i Nili o i Ardanole Newsletter:
Your source for Lord of the Rings News, Updates, Poetry, Art, Parody and Satire.
Issue 20, Volume 2, January 23rd, 2004.
Editors: Perian, Xara.
Primary Reporter: Ivy Brandybuck.
Chief Corespondent: Prongs.
Contributor(s): Fool of a Took.
In this issue:
The Gathering of the Fellowship – erm, not quite by Prongs
The Story Continues by Xara.
The Inevitable Occurrence by Ivy.
How Edoras Became Tied Up In Knots by Perian.
Forgotten Worrier by Xara.
Deadlines by Perian.
In every issue:
Fanfiction: This Fortnight: Chapter Two by Ivy.
Letters to the Editor.
The Gathering of the Fellowship – erm, not quite.
– This past weekend, the TORONTO ’s Annesley Hall held their third annual “Lord of the Rings: Fan Obsession” party, an event filled with much fun and ridiculousness that your reporter had the privilege of participating in. Universityof Toronto
Saturday morning began with … well, breakfast of course! From bacon and eggs to English muffins and jam, there was food a-plenty for the girls and their guests but an hour later, in true hobbit style, the cavalry marched onto the university dining hall for … yes, second breakfast. Once back at the dorm, the breakfast things were cleared away and the first heat of the quiz competition was accompanied by elevenses. The questions asked were of varying difficulty and seven teams of two girls, including your forked reporter and her roommate, participated. After two hotly contested hours, the scores between the seven teams were near even, your reporter and her roommate placing third. In keeping with their newly acquired hobbit personas, the girls and guests once again invaded the dining hall for a merry luncheon. The festivities were halted as the more responsible students (ahem) got some studying done, but all seriousness was cast aside a few hours later as the talent competition began. While girls and guests enjoyed afternoon tea, the seven teams performed a Lord of the Rings related skit. Your roving reporter and her roommate did a wonderful (judging by the cheers) rendition of the “Hobbit Drinking Song”, complete with (empty) beer mugs, but were sadly beaten by a pair who had a Gollum-Smeagol debate about the evilness of university professors. Even this reporter admits that they were brilliant.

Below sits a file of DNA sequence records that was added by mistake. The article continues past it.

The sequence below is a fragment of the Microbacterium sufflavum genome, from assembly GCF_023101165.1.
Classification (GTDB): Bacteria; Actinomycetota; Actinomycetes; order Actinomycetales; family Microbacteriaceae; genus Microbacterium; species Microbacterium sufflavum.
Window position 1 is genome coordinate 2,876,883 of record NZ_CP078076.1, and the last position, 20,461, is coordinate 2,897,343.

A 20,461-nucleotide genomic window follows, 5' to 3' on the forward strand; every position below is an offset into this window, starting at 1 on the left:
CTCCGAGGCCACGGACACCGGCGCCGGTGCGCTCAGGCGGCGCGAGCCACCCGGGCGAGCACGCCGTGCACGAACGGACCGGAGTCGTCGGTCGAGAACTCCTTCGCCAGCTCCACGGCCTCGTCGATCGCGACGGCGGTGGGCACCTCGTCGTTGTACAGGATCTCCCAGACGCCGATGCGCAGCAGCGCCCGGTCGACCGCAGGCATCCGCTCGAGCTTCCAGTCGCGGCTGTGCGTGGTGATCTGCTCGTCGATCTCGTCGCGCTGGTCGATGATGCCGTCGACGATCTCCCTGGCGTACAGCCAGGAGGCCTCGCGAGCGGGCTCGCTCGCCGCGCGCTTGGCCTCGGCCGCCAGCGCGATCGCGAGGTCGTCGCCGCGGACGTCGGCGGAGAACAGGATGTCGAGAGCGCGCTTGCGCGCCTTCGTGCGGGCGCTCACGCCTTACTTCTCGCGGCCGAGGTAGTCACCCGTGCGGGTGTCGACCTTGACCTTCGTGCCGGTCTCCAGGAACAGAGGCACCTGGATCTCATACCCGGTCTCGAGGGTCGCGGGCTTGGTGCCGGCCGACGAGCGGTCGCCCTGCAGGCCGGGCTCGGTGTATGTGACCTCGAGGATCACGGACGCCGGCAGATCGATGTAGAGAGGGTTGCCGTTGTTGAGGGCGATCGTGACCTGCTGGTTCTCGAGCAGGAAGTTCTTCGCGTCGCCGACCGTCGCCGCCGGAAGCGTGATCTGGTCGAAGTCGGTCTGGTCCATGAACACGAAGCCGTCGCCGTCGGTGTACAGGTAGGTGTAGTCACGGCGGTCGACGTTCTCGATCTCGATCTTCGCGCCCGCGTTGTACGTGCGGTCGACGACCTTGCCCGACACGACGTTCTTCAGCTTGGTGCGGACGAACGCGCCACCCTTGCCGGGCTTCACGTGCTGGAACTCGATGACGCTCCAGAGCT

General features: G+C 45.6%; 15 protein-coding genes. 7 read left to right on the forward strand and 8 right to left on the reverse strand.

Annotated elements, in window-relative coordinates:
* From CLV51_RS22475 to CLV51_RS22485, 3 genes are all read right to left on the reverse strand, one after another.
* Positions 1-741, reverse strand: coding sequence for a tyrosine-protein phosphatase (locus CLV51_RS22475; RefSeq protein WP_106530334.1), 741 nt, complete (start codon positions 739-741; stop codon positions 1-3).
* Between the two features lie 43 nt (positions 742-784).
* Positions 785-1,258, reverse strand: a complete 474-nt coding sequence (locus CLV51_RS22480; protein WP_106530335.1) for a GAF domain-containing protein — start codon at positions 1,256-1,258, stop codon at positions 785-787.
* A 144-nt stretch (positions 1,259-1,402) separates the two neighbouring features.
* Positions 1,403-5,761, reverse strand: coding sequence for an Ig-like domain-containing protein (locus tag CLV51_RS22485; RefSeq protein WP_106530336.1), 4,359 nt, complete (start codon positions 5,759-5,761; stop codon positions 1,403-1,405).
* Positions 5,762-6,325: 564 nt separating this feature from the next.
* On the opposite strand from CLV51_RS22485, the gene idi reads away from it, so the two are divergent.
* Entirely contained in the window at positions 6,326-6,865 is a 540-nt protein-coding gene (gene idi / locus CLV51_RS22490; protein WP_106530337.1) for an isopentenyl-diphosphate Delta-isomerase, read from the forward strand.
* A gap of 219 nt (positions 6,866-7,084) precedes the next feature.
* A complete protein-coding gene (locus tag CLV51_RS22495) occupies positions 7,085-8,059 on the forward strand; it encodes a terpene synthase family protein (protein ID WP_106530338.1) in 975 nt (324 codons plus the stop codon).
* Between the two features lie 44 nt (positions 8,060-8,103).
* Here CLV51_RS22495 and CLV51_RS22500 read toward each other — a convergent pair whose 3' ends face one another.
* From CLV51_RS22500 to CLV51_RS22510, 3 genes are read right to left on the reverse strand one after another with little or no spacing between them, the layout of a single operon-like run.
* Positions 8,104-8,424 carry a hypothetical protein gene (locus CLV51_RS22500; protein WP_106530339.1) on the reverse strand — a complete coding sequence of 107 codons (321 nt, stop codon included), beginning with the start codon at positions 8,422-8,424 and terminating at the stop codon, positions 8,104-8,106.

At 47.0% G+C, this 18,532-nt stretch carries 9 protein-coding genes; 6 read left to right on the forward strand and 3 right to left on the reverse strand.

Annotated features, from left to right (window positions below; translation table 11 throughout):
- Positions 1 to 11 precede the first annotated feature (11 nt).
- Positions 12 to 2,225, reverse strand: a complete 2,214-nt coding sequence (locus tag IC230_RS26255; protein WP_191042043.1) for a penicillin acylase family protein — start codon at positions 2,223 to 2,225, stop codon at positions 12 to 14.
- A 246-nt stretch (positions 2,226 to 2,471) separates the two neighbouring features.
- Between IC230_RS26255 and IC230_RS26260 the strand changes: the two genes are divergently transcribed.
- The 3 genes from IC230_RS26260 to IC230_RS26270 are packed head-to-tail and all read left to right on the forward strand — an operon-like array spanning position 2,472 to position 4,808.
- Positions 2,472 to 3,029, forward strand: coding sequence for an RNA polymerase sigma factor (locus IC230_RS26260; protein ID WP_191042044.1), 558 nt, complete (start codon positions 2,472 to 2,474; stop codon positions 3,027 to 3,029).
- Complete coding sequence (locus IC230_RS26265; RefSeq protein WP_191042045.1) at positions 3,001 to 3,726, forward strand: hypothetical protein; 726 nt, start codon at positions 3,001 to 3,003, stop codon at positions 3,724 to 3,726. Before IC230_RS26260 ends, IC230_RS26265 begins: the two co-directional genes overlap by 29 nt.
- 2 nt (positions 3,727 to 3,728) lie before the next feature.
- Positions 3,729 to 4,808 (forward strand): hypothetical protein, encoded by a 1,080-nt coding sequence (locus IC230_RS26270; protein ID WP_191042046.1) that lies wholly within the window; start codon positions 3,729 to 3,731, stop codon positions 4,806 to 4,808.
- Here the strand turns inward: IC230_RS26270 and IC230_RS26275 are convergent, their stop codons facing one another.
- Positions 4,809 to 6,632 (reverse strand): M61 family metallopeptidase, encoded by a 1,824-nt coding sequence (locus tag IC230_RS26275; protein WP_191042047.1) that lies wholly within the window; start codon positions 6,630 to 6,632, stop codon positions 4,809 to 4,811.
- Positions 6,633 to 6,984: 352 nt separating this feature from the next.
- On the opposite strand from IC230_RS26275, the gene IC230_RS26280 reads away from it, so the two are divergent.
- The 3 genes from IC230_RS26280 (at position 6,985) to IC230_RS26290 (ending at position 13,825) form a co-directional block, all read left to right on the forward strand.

Tea was followed by dinner and dinner by the second heat of the quiz competition. Here, your reporter and her roommate redeemed themselves as they were able to respond to almost every single question asked! Score free Return of the King tickets for the next night! Wazoo! Hilarity broke out after the prize distribution as your reporter, her roommate and their significant others broke into song and dance, “Hey ho, to the bottle I go …”. Sadly, dancing on an extremely full stomach caused the two girls to become violently ill, but being the true hobbits that they were, they joined the rest of the group for a light celebratory supper.
The Sunday festivities began with the watching of the extended editions of the Fellowship of the Ring and the
. The celebrations were concluded with the viewing of the Return of the King at a nearby cinema – the employees were stunned to see a mob of young scholars parade through their doors – no doubt they were worried about hooliganism on the students’ behalf, this reporter ventures. Snacks were bought, the movie was watched with much cheering, crying and applauding and, at the end of it all, thirty-five deaf-tone voices joined together to pay tribute to the cast, crew and Annie Lennox with their tuneless rendition of “Into the West”. Two Towers
This reporter would like to conclude her article by voicing a thought. While it was a fun and wonderful idea to be a hobbit for a day, serious repercussions came with it, including a severe stomach ache due to excessive eating. Your reporter begs to be excused now as she must go take some medicine … ugh!